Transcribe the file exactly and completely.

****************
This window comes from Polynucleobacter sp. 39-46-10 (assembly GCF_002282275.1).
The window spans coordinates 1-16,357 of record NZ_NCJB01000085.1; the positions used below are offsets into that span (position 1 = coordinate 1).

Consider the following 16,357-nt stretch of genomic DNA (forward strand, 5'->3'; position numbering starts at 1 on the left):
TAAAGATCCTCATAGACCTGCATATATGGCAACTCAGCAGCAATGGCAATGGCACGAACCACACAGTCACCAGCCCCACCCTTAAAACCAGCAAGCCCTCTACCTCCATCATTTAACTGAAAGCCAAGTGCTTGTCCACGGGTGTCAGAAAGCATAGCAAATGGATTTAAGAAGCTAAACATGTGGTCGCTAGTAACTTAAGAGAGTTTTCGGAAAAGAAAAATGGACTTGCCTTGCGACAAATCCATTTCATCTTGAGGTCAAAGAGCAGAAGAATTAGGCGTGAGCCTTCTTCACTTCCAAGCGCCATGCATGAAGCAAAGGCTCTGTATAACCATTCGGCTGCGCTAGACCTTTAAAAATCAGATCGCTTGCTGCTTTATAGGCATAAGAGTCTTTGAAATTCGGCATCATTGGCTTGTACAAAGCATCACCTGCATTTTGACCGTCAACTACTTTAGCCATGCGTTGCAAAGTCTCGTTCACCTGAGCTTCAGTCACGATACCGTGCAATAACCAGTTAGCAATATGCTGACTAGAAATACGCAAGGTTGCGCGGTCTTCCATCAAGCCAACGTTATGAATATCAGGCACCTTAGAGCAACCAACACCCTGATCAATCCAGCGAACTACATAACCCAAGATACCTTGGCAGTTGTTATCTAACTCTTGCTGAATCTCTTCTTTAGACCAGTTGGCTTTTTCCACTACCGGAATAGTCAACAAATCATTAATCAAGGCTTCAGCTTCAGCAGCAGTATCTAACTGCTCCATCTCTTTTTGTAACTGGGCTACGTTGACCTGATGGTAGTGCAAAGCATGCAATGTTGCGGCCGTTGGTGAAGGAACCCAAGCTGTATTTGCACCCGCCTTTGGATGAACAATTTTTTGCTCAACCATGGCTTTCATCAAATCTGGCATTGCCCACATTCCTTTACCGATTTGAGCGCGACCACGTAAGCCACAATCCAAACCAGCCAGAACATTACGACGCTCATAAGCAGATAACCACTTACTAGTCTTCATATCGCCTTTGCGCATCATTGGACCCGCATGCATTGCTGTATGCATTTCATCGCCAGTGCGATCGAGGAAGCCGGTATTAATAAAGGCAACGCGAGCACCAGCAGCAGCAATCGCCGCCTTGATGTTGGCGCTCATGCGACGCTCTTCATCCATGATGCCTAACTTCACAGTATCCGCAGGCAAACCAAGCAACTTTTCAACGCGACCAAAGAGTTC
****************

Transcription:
This window comes from Polynucleobacter sp. 39-46-10 (assembly GCF_002282275.1).
The window spans coordinates 1-16,357 of record NZ_NCJB01000085.1; the positions used below are offsets into that span (position 1 = coordinate 1).

Consider the following 16,357-nt stretch of genomic DNA (forward strand, 5'->3'; position numbering starts at 1 on the left):
TAAAGATCCTCATAGACCTGCATATATGGCAACTCAGCAGCAATGGCAATGGCACGAACCACACAGTCACCAGCCCCACCCTTAAAACCAGCAAGCCCTCTACCTCCATCATTTAACTGAAAGCCAAGTGCTTGTCCACGGGTGTCAGAAAGCATAGCAAATGGATTTAAGAAGCTAAACATGTGGTCGCTAGTAACTTAAGAGAGTTTTCGGAAAAGAAAAATGGACTTGCCTTGCGACAAATCCATTTCATCTTGAGGTCAAAGAGCAGAAGAATTAGGCGTGAGCCTTCTTCACTTCCAAGCGCCATGCATGAAGCAAAGGCTCTGTATAACCATTCGGCTGCGCTAGACCTTTAAAAATCAGATCGCTTGCTGCTTTATAGGCATAAGAGTCTTTGAAATTCGGCATCATTGGCTTGTACAAAGCATCACCTGCATTTTGACCGTCAACTACTTTAGCCATGCGTTGCAAAGTCTCGTTCACCTGAGCTTCAGTCACGATACCGTGCAATAACCAGTTAGCAATATGCTGACTAGAAATACGCAAGGTTGCGCGGTCTTCCATCAAGCCAACGTTATGAATATCAGGCACCTTAGAGCAACCAACACCCTGATCAATCCAGCGAACTACATAACCCAAGATACCTTGGCAGTTGTTATCTAACTCTTGCTGAATCTCTTCTTTAGACCAGTTGGCTTTTTCCACTACCGGAATAGTCAACAAATCATTAATCAAGGCTTCAGCTTCAGCAGCAGTATCTAACTGCTCCATCTCTTTTTGTAACTGGGCTACGTTGACCTGATGGTAGTGCAAAGCATGCAATGTTGCGGCCGTTGGTGAAGGAACCCAAGCTGTATTTGCACCCGCCTTTGGATGAACAATTTTTTGCTCAACCATGGCTTTCATCAAATCTGGCATTGCCCACATTCCTTTACCGATTTGAGCGCGACCACGTAAGCCACAATCCAAACCAGCCAGAACATTACGACGCTCATAAGCAGATAACCACTTACTAGTCTTCATATCGCCTTTGCGCATCATTGGACCCGCATGCATTGCTGTATGCATTTCATCGCCAGTGCGATCGAGGAAGCCGGTATTAATAAAGGCAACGCGAGCACCAGCAGCAGCAATCGCCGCCTTGATGTTGGCGCTCATGCGACGCTCTTCATCCATGATGCCTAACTTCACAGTATCCGCAGGCAAACCAAGCAACTTTTCAACGCGACCAAAGAGTTC